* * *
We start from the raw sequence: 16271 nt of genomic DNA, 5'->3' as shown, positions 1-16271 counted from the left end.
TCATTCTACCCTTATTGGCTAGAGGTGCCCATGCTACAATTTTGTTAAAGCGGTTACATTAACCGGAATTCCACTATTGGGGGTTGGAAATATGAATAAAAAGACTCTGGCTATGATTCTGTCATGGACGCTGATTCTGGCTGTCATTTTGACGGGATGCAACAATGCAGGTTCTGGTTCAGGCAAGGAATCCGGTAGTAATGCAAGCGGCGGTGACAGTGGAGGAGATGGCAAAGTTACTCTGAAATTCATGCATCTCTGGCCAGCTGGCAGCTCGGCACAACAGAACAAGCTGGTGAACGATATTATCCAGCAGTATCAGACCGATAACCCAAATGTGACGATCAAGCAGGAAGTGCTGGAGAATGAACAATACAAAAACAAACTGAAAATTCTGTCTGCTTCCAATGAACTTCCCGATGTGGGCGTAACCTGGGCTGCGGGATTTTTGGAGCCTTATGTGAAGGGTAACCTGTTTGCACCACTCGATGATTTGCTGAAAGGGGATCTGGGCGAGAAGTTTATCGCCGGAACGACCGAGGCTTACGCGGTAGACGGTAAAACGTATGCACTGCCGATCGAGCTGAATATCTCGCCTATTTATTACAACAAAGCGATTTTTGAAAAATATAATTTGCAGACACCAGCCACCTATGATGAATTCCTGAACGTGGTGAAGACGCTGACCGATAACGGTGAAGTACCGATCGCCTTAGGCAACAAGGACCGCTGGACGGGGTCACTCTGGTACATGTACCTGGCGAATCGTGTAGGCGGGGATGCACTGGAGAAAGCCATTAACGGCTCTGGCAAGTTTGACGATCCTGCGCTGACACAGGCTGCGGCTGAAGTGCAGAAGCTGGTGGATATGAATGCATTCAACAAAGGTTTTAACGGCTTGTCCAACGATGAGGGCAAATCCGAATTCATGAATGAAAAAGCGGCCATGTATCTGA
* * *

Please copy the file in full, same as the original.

We start from the raw sequence: 16271 nt of genomic DNA, 5'->3' as shown, positions 1-16271 counted from the left end.
TCATTCTACCCTTATTGGCTAGAGGTGCCCATGCTACAATTTTGTTAAAGCGGTTACATTAACCGGAATTCCACTATTGGGGGTTGGAAATATGAATAAAAAGACTCTGGCTATGATTCTGTCATGGACGCTGATTCTGGCTGTCATTTTGACGGGATGCAACAATGCAGGTTCTGGTTCAGGCAAGGAATCCGGTAGTAATGCAAGCGGCGGTGACAGTGGAGGAGATGGCAAAGTTACTCTGAAATTCATGCATCTCTGGCCAGCTGGCAGCTCGGCACAACAGAACAAGCTGGTGAACGATATTATCCAGCAGTATCAGACCGATAACCCAAATGTGACGATCAAGCAGGAAGTGCTGGAGAATGAACAATACAAAAACAAACTGAAAATTCTGTCTGCTTCCAATGAACTTCCCGATGTGGGCGTAACCTGGGCTGCGGGATTTTTGGAGCCTTATGTGAAGGGTAACCTGTTTGCACCACTCGATGATTTGCTGAAAGGGGATCTGGGCGAGAAGTTTATCGCCGGAACGACCGAGGCTTACGCGGTAGACGGTAAAACGTATGCACTGCCGATCGAGCTGAATATCTCGCCTATTTATTACAACAAAGCGATTTTTGAAAAATATAATTTGCAGACACCAGCCACCTATGATGAATTCCTGAACGTGGTGAAGACGCTGACCGATAACGGTGAAGTACCGATCGCCTTAGGCAACAAGGACCGCTGGACGGGGTCACTCTGGTACATGTACCTGGCGAATCGTGTAGGCGGGGATGCACTGGAGAAAGCCATTAACGGCTCTGGCAAGTTTGACGATCCTGCGCTGACACAGGCTGCGGCTGAAGTGCAGAAGCTGGTGGATATGAATGCATTCAACAAAGGTTTTAACGGCTTGTCCAACGATGAGGGCAAATCCGAATTCATGAATGAAAAAGCGGCCATGTATCTGA